Parking and dorm renovation discussed

Parking and dorm renovation discussed

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Students have seen the good, the bad and the ugly of what goes on in campus life.

The President’s Round Table was the time and place that was used to discuss the campus related issues that students go through on a daily basis.  The student body, faculty and staff took the time to answer any questions and concerns that were brought to their attention through a survey.

“I really commend our Student Government Association on wanting to be sure that the actions that they take in are representing their constituents,” said Terisa Riley, Senior Vice President for Fiscal and Student Affairs.

The first topic discussed was the construction of a parking garage.  According to the research Dr. Riley found, the average cost for the complex would approximately be $20,000, including the overhead and architecture fees for designing the project, the video surveillance equipment and swipe card access to get in and out of the complex.    “So if you start to do the math you can understand that those parking permits a year are very cost prohibited,” she said.

Existing surface parking lots and streets that are in poor condition.  The cost of parking permits was raised from $70 to $100.

“What we did with those funds, basically taking out a loan to do the following improvements on campus,” she said.

The flooding that happens at the corner of University Village and Mesquite Village West on the one or two times it rains a year has become a problem because of the drainage system.  The city of Kingsville is working on helping the university construct a drainage system that not only drains all of the water out to another area past Corral Avenue, but it will also reverse drain to underutilized areas.

In additon, resurfacing and repairing all of the parking lots between Turner-Bishop and Martin resident halls was mentioned.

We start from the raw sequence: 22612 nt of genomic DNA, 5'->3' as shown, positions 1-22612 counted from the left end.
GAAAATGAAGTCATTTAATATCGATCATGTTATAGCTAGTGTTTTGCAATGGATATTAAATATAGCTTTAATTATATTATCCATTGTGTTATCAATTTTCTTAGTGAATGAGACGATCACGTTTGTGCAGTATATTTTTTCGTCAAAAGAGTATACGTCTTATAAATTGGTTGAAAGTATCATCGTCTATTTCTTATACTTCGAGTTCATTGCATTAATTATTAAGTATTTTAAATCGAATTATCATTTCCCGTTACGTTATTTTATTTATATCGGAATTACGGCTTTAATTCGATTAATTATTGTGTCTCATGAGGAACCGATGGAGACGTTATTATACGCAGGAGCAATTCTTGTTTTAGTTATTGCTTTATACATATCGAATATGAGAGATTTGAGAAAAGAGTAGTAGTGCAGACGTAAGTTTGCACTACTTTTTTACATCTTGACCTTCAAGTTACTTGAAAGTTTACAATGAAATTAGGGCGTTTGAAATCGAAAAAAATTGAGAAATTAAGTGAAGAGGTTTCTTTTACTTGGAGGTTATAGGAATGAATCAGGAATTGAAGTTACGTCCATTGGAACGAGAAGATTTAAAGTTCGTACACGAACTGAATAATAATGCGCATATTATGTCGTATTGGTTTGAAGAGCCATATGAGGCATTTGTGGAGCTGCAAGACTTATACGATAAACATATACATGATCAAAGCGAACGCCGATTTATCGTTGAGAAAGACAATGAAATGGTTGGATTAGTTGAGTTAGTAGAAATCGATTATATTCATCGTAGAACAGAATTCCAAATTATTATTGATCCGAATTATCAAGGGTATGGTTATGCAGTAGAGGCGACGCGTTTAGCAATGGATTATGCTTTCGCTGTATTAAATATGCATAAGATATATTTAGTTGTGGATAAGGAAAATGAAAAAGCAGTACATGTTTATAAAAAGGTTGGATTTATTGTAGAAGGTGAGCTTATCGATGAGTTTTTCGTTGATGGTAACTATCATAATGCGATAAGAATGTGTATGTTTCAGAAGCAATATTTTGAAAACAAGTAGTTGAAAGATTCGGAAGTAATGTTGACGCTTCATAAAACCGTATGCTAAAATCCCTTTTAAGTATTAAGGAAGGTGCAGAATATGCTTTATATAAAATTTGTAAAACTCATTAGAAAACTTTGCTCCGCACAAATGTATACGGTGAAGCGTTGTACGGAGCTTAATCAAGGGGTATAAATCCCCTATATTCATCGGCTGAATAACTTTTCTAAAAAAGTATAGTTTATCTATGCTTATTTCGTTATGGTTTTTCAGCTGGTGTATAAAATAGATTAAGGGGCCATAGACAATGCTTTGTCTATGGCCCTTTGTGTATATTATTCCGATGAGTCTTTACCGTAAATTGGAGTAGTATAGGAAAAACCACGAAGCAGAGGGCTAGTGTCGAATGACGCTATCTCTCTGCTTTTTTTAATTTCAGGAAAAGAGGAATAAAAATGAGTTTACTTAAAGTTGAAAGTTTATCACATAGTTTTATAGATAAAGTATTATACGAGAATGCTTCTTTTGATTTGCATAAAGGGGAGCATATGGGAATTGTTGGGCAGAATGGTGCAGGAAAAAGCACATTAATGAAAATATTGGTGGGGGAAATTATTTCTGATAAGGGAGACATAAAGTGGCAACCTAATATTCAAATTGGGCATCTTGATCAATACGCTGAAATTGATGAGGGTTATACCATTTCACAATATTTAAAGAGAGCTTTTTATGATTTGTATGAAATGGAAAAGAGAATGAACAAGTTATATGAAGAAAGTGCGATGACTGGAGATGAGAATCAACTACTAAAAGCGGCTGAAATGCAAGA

“We have not forgotten the older residence halls,” she said.  “What students don’t always see is the investment we have to make in the infrastructure of those buildings.”

Some of these investments include replacing an air-handling units or increases in internet services.

“You probably don’t know all of those things are happening but it is a constant cycle of what is called deferred maintenance,” she said.

New plumming sewage systems, painting rotations, lobby areas, new carpeting, new beds, etc. are all part of a rotation system.

Because the older residence halls like Turner-Bishop and Martin are the foundation of this campus in terms of traditional residence halls their not getting knocked down.  Research has shown that freshmen do best in their classes and campus wide engagement when they start living in halls just like Turner-Bishop and Martin, because they need to get out of those rooms and leave their doors open and make new friends.

“We are not about to lose that type of stocking house in our campus,” she said.

Not to mention a survey was done across the state of Texas and has shown that the older residence halls in Texas A&M University-Kingsville are the cheapest residence halls in Texas.

“We did a comparison and we are offering the best rates in college hosing across the public institutions in Texas,” she said.  “We have students that demand that price range in order to come to school here or else they couldn’t afford it.”

These were only some of the issues that were brought into consideration and are soon to be resolved.  If any student, faculty and staff have any more questions or concerns that would like to be heard, they are welcome to bring them forward to Dr. Riley’s email: terisa,[email protected] or SGA’s email:[email protected]